Midpoint/Moment of Illumination/Point of No Return
The middle of a story is the point in which the Hero makes an important decision: She can choose to turn back from the path she has been following, or, choose to press on, but with renewed insight and illumination stemming from an event that causes her to reassess her situation and her inner approach to it.
Unlike the first or second turning point, the midpoint does not necessarily involve a huge climax or intense action scene. What it does do is: cause the Hero to reassess the quest, have the Hero consider giving up, lead the Hero to realize that she must continue, have her formulate a new or more specific plan of action, have her commit to this new goal in a way that she can not back out of, have her learn something new about her innermost self.
In Field of Dreams, the midpoint occurs at the baseball game with Terence Mann, when Ray notices the sign about Archibald ‘Doc’ Graham, then hears, once more, the voice saying ‘Go the distance’. In The Crying Game, the midpoint occurs when Fergus uncovers Dill’s physical secret. In both cases, there is a strong inner, or, psychological aspect to the midpoint.
Typically, the midpoint changes a crucial aspect in the Hero’s inner life that impacts on her outer life: if she was not in control, she seizes control, if she was uncommitted, she becomes committed, if she was a victim, she decides to hit back, if she was hunted, she becomes the hunter, if she was delusional, she starts to deal with reality, if she was defeated by the goal, she begins a new struggle to achieve it. In this sense, then, the midpoint brings the inner and outer journeys together by fusing self-illumination to a plan of action, which leads to her achieving the story goal.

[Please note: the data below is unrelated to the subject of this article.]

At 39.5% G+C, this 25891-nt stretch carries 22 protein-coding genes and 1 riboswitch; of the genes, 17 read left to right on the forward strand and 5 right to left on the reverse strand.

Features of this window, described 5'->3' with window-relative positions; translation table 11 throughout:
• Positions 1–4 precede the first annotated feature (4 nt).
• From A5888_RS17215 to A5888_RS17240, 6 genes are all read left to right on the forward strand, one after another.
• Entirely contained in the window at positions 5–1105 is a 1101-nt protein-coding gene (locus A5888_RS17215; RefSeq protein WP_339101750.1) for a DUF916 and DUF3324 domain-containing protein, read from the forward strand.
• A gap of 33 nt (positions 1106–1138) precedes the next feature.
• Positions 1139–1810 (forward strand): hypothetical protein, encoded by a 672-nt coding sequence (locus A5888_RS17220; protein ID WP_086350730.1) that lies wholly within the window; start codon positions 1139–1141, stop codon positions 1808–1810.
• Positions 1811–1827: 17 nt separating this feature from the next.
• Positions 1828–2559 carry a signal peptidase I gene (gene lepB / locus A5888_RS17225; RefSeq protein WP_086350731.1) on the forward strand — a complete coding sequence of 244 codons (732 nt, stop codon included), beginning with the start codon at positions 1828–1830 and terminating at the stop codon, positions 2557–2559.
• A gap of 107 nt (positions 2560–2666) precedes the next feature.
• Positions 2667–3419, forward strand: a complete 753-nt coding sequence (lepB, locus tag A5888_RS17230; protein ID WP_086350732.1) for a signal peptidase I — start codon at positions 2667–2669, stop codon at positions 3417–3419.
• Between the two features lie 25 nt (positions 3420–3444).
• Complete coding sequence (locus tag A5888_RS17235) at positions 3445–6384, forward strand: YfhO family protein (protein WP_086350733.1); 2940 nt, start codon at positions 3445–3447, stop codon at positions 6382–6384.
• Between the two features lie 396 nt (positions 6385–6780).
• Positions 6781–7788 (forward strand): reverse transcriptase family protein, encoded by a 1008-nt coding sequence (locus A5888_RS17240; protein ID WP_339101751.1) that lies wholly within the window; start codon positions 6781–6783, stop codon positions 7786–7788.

The midpoint is not only the half-way point of the story in terms of length, it is also the moment in which the Hero reassesses her situation, regathers her strengthen and resources, and presses on with renewed insight and wisdom.